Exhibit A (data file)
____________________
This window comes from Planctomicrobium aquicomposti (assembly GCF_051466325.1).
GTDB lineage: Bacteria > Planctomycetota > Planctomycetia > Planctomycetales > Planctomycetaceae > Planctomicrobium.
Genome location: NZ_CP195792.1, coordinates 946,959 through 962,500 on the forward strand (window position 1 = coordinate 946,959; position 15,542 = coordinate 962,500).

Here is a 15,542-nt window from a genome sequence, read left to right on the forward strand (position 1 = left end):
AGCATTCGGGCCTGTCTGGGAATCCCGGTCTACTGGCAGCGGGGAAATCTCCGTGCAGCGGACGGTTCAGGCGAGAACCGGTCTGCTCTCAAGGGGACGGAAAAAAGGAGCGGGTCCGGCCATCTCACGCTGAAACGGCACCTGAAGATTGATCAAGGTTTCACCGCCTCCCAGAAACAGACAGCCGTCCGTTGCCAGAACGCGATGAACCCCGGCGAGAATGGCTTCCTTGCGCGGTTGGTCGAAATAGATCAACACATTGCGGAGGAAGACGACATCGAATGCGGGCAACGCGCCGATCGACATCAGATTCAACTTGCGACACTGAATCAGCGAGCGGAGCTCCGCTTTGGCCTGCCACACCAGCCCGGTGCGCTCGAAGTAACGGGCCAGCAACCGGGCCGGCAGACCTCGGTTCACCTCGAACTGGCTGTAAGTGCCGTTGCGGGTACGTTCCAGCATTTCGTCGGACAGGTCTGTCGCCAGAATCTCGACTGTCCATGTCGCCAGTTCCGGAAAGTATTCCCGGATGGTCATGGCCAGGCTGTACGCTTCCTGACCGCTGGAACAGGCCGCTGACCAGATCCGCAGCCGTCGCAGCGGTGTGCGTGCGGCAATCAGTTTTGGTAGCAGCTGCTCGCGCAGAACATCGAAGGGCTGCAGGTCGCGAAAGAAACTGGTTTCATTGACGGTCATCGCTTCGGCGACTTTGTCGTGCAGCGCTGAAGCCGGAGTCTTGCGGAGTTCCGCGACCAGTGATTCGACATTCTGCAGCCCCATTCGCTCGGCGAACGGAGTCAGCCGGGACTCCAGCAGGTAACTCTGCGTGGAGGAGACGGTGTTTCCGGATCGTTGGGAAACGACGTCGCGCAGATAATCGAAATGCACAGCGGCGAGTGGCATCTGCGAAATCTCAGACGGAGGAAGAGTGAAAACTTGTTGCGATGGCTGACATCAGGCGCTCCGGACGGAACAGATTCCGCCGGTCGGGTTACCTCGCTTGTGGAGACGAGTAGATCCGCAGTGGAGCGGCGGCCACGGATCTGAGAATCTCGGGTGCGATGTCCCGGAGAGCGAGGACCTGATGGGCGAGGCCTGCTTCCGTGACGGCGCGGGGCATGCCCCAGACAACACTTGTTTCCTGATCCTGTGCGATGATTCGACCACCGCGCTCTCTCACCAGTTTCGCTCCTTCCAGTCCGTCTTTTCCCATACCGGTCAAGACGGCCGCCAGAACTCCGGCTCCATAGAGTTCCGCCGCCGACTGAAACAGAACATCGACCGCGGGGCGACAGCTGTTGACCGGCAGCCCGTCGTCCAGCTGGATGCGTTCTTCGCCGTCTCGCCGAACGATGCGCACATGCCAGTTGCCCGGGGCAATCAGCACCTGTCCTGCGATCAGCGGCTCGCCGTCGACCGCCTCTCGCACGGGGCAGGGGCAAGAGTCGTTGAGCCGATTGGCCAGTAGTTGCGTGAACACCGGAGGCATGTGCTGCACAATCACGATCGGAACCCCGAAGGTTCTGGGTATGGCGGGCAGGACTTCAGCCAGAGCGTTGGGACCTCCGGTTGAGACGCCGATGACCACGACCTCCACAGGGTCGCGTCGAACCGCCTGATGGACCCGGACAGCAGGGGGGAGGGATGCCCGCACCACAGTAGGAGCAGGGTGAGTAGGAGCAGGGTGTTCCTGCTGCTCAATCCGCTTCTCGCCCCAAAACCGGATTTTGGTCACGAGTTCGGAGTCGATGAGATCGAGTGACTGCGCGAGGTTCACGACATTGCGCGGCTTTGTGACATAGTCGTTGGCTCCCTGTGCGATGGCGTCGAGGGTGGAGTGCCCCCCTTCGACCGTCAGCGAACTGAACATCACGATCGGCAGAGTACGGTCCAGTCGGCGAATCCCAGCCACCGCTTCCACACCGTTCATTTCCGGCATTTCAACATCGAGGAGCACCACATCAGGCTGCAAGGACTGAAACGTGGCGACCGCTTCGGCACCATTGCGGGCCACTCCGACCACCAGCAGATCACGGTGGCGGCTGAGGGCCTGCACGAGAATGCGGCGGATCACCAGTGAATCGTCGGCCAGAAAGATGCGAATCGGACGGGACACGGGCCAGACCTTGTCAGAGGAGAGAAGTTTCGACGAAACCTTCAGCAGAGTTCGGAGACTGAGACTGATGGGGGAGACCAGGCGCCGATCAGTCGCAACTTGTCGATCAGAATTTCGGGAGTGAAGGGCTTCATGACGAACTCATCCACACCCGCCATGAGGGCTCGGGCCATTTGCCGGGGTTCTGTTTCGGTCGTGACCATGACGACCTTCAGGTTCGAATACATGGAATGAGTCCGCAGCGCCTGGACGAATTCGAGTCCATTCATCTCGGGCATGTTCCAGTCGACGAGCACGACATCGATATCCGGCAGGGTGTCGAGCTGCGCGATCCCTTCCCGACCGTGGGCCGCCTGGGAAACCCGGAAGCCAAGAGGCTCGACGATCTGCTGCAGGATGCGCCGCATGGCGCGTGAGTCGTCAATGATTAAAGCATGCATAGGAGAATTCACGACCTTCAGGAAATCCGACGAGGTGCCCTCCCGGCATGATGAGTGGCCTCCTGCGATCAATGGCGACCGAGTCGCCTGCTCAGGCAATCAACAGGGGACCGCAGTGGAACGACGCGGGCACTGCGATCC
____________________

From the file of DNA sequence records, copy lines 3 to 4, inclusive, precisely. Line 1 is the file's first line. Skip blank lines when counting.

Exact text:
Genome location: NZ_CP195792.1, coordinates 946,959 through 962,500 on the forward strand (window position 1 = coordinate 946,959; position 15,542 = coordinate 962,500).

Here is a 15,542-nt window from a genome sequence, read left to right on the forward strand (position 1 = left end):